I agree with the concerns many Walton constituents raise on cuts to the Police. I meet regularly with the Chief Superintendent in our area who fully appreciates the issues you highlight.
I thought it might be helpful to outline some of the interventions I have taken to represent the thoughts of my constituents.
I have spoken in Parliament on a number of occasions over the last five-and-a-half years because the government’s assault on our police has been wholly unacceptable. The situation Merseyside Police now faces is undoubtedly extremely dangerous.
From the outset, it should be recognized that despite the cuts from central government, our police have coped tremendously well and provided a first-class service for the people of Merseyside. However, there is no doubt that the force now stands on a precipice. In fact, the ability to refer to our police as a “force” is in jeopardy as the cuts affect the ability of its operational effectiveness.
In 2010 Her Majesty’s Inspectorate of Constabulary (HMIC) concluded that police forces could sustain cuts of 12% to their overall budgets without impacting on frontline services. They were clear that any cut over and above 12% would be detrimental on every facet of the police’s ability to deploy adequate resource.
Unfortunately, but unsurprisingly, the government didn’t listen. Theresa May and David Cameron instead embarked on a 20% cut to police budgets. I voted, along with my Labour colleagues, against these measures. However, the vote was passed and that has meant that Merseyside Police had to make £77 million worth of cuts between May 2010 and May 2015.
The government is now asking Merseyside Police to make a further £48 million in cuts by April 2019. The speculation at the moment is that PCSOs and the Mounted Division of our force will be wiped out. This will result in the loss of 364 PCSOs and 21 Mounted officers.
I have serious concerns about this, because not only were PCSOs an incredibly effective measure brought in by the last Labour government which led to a reduction in crime of 42%, but as the only MP to represent a constituency with two Premier League football clubs in it, I understand how important the Mounted Division is for safeguarding fans on match days. This is a particular concern for me and as a consequence, I have written to the Merseyside Police and Crime Commissioner and the Sports Minister to raise these issues with them directly.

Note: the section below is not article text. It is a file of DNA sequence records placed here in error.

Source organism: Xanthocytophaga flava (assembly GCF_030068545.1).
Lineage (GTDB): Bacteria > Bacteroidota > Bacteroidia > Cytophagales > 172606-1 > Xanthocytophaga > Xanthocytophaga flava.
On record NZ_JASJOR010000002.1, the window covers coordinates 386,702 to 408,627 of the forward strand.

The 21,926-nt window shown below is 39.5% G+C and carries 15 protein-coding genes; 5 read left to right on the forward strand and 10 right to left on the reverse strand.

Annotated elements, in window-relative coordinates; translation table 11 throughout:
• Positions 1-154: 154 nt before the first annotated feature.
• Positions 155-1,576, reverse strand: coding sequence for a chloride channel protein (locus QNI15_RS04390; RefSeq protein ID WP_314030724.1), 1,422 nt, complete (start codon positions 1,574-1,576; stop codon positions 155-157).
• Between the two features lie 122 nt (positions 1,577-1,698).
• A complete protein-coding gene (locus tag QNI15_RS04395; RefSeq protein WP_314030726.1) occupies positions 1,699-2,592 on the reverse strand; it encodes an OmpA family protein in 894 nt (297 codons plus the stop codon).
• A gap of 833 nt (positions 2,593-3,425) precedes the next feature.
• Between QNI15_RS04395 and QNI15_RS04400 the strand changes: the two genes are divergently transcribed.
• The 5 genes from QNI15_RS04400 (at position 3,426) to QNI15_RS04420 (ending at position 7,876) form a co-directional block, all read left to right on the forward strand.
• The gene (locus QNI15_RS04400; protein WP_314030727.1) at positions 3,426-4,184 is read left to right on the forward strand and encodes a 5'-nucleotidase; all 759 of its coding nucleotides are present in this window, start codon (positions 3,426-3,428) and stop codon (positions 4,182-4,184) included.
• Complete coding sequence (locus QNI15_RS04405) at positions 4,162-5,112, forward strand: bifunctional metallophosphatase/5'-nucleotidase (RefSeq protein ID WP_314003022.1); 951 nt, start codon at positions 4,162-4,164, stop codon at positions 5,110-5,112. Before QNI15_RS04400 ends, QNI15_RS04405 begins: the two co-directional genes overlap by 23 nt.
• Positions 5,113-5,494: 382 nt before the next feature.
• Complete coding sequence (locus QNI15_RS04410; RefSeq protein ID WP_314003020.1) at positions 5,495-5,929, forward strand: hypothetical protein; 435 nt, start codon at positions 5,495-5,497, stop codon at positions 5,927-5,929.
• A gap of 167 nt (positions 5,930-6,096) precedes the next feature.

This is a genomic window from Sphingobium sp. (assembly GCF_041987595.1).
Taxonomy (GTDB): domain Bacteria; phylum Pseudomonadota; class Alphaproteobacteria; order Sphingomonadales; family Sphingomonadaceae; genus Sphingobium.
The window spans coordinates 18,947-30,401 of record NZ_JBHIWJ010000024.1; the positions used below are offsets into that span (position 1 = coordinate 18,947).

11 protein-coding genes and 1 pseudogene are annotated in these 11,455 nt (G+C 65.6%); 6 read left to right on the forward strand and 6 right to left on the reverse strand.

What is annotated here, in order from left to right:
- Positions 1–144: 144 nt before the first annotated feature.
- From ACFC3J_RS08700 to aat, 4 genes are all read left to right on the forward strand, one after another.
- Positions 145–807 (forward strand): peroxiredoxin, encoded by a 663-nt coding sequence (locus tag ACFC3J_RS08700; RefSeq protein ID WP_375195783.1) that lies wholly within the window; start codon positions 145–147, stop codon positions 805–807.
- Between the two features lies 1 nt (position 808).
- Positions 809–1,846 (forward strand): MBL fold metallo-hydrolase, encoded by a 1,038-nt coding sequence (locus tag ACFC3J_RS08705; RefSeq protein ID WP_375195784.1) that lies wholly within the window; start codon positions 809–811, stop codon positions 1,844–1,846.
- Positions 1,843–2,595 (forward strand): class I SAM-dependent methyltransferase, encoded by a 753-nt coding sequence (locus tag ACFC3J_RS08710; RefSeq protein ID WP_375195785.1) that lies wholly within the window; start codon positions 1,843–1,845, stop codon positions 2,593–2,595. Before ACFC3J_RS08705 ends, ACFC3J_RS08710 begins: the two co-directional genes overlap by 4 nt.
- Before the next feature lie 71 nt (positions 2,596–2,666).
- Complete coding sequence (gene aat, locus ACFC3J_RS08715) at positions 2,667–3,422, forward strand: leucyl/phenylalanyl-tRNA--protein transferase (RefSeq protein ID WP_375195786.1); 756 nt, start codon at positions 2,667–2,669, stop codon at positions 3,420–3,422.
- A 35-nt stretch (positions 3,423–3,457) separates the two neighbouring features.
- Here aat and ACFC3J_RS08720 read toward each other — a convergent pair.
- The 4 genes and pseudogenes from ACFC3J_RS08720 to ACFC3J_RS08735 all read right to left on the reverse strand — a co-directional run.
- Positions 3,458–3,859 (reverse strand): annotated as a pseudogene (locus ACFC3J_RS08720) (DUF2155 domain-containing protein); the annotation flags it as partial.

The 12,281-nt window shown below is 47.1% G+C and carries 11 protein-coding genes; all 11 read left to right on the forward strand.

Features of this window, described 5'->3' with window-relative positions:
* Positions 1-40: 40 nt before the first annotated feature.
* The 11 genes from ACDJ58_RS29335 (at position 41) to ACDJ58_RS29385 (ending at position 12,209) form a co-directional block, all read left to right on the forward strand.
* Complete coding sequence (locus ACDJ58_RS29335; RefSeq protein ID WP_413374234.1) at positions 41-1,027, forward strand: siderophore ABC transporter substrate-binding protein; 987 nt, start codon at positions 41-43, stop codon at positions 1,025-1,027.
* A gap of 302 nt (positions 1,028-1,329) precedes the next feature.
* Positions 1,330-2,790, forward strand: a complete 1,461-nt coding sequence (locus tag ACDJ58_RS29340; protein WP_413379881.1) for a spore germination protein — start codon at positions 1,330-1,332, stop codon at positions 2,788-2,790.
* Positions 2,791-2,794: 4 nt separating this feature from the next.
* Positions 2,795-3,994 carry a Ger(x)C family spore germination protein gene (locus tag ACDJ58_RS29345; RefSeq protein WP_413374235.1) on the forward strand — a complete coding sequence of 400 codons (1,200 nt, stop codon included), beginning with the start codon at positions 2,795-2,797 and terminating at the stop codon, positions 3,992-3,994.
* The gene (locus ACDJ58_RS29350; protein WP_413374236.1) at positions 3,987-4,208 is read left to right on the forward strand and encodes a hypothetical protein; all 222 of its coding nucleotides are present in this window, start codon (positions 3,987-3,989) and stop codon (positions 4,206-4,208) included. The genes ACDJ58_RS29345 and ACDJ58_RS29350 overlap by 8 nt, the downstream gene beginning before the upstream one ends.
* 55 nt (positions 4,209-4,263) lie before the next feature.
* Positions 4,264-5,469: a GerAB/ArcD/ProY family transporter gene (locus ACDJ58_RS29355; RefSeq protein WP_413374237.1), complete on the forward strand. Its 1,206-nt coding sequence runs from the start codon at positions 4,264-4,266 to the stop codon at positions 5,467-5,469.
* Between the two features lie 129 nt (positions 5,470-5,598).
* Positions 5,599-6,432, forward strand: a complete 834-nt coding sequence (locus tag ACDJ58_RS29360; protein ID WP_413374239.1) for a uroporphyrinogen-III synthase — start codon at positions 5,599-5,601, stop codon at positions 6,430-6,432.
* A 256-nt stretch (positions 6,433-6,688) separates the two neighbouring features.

Further, even if we cut every PCSO and every member of the mounted division, Merseyside Police would still need to find £28million in cuts, meaning that every division including narcotics, forensics, CID, Special Organized Crime, fraud, firearms, dog handlers and domestic violence units would all be facing cuts in their departments.
In fact, it is no exaggeration to say that we would be facing considerable questions over the future of the Merseyside Police force post-2019. Many Chief Constables are warning the government they will not be able to provide anywhere near the same presence as they currently do and be a blue light reactive operation only.
It is important to note that one of the reasons why the cuts are so severe is because George Osborne has committed the government to run a £40billion surplus by the end of this parliament. In other words, he isn’t just satisfied with having the books balanced; he wants £40billion in savings to go on top. Whilst we would all agree this is a noble ambition, the result in real terms even further cuts to our public services, and the police are fair game as far as the Chancellor is concerned.
I opposed the fiscal charter in Parliament recently. I do not think it is sensible to cut public spending over and above what is absolutely necessary.
Finally, I will be raising this in the House during consideration of the Comprehensive Spending Review and I will be writing to the Home Secretary, Police and Crime Commissioner for Merseyside and the Sports Minister.
In the meantime, I can assure that I will continue to raise issues such as those highlighted by constituents, and a number of other local residents’ groups, in Westminster.